Previewing the WWC quarterfinals
WOLFSBURG, Germany -- When the Women's World Cup commenced June 26, conventional wisdom had it that only three countries had a real shot at claiming the title: Germany, Brazil and the United States. And while there is still a good chance that one of those three will come out on top, the tournament has proved to be a bit more open than anticipated.
Sweden and England caused mild surprises in winning their respective groups, while France qualified for the knockout stages for the first time. Japan recalled past glories by reaching the quarterfinals for the first time since 1995, and Australia cemented its status among the upper echelon of the game by progressing out of the group stage for the second World Cup in a row.
The news gets even better for some of these up-and-comers. With the U.S. and Brazil set to square off in the quarterfinals, the door opens for one of these two outsiders to reach the semifinals. And while that massive encounter will occupy the thoughts of U.S. fans everywhere, here's how the other quarterfinal pairings shape up:
Germany vs. Japan
When Japan dropped its group finale against England, it did worse than just miss out on claiming the top spot in Group B. It condemned itself to a quarterfinal matchup with host Germany.
This isn't to say that Japan doesn't have some talented players. With the likes of Homare Sawa and Aya Miyama orchestrating the attack from midfield, the Nadeshiko have the skill to threaten any team in the world with their possession-oriented approach. But this is the worst kind of matchup for Japan in that Germany's strengths are perfectly aligned to exploit Japan's weaknesses. Japan has long struggled to cope with big, strong and fast opponents that can outmuscle its midfield and impose its will in both boxes. It was true in two warmup losses to the U.S. and was reinforced against England, against which Japan struggled to cope with the physicality of striker Ellen White and couldn't find a way past the Three Lionesses' defense.
Germany poses a similar threat. Players like Kersten Garafrekes and Inka Grings are dominant in the air, while Celia Okoyino Da Mbabi provides speed up top. In defense, the likes of Saskia Bartusiak and Annike Krahn deliver composure and strength. The poor form of Birgit Prinz has turned into something of a soap opera in Germany, and her absence from the lineup against France after 157 straight starts was a bit of a surprise, but such is Germany's depth that it clearly didn't miss her in claiming a 4-2 win.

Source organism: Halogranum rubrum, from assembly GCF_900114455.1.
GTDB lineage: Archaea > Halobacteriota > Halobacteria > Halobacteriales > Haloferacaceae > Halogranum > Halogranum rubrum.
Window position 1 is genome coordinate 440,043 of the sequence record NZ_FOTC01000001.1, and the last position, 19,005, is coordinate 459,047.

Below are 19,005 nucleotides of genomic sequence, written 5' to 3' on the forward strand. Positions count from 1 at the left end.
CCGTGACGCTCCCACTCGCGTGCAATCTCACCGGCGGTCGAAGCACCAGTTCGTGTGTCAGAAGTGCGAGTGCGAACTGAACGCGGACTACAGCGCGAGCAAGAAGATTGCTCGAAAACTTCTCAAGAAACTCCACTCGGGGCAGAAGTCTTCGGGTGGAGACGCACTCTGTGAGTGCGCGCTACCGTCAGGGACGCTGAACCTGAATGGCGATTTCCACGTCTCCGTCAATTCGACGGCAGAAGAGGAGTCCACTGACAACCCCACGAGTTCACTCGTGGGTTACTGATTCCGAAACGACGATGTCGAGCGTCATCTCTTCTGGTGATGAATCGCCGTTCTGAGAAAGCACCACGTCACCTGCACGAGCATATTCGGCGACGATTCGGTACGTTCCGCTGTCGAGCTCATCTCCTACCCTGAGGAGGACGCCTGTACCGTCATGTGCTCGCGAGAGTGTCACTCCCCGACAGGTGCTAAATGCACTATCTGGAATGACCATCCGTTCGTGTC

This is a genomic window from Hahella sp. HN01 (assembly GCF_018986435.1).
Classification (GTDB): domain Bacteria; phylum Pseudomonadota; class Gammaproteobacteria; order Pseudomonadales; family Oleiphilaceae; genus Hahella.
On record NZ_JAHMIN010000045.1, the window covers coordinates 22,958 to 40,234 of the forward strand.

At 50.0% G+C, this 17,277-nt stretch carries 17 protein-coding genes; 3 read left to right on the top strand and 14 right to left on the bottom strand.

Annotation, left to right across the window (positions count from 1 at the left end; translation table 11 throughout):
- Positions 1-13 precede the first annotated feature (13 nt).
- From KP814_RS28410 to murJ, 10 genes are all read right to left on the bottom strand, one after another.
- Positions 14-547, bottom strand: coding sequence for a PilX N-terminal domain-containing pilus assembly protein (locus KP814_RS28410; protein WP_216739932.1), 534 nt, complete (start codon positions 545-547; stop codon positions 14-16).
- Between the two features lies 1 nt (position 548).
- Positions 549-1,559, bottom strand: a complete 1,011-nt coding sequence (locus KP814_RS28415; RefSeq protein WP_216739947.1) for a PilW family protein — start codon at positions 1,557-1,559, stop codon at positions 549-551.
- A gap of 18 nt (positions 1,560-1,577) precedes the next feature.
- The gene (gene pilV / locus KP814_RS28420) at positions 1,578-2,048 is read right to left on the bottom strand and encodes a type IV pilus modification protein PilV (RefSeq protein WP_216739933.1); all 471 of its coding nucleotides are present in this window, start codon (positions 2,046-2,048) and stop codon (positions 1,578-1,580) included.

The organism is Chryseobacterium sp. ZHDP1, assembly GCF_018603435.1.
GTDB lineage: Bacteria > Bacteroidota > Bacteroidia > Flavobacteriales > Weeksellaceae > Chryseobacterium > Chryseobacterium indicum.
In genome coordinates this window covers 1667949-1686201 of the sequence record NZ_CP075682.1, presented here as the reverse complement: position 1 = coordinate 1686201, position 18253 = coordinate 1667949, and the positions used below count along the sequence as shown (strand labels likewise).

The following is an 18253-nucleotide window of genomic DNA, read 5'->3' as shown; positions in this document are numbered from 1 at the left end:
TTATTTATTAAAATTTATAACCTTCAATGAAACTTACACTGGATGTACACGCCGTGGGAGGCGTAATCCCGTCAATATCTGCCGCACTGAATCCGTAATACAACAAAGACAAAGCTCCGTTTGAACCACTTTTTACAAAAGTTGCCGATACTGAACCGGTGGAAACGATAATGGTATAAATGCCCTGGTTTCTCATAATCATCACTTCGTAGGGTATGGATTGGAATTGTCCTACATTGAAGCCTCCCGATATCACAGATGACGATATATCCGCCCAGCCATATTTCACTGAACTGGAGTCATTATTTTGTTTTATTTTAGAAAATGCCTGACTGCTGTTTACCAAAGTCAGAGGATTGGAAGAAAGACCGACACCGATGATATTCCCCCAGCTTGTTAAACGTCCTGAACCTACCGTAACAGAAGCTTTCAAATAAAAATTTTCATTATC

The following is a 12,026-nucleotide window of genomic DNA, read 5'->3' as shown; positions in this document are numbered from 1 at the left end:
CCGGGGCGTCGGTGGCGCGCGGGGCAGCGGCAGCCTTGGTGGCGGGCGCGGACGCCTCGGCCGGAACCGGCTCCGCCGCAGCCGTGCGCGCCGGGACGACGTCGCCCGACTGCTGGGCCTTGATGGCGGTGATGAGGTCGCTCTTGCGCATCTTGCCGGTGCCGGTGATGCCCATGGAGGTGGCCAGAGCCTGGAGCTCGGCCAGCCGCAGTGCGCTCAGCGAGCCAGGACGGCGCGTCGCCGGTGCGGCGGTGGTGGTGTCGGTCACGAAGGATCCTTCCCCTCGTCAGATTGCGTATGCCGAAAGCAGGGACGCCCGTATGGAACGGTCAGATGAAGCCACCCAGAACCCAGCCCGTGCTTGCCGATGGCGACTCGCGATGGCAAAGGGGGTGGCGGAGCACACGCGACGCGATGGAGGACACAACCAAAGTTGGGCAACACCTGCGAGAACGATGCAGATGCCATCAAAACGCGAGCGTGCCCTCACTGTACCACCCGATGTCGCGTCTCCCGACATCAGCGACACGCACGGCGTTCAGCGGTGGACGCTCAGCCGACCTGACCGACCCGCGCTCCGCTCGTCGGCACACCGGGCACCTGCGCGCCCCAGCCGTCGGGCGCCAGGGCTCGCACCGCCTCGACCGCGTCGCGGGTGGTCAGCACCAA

At present, a bigger worry for Germany is defending set pieces. France scored off two corner kicks, and Japan's Miyama and Sawa are adept at delivering dangerous passes from dead-ball situations. The question is, Does Japan have the height to take advantage? Granted, as Sawa showed in scoring from two headers against Mexico, timing and anticipation can play as big a part as height does on successful set pieces. But it stands to reason that Germany manager Sylvia Neid will shore up that part of her side's game. Japan has never beaten European opposition at the World Cup in nine tries, and that doesn't figure to change Saturday.
England vs. France
Take one look at these two teams and it would appear that England is riding a wave of momentum while France has encountered a few speed bumps. But closer inspection reveals that there is less separating the two than one might think. Without question, England has gotten better with every game. Its early stumble against Mexico that resulted in a 1-1 tie has since been erased by a comeback win against New Zealand and a thoroughly professional 2-0 win over Japan to claim the top spot in Group B.
But if there is one nagging doubt about England's game, it's the state of attacking midfielder Kelly Smith. Through three games, she has rarely been impactful, often dropping very deep to get the ball, while also being guilty of losing possession far more often than normal. Against Japan, Smith was pulled after 62 ineffectual minutes and her body language revealed a player far from satisfied with her performance.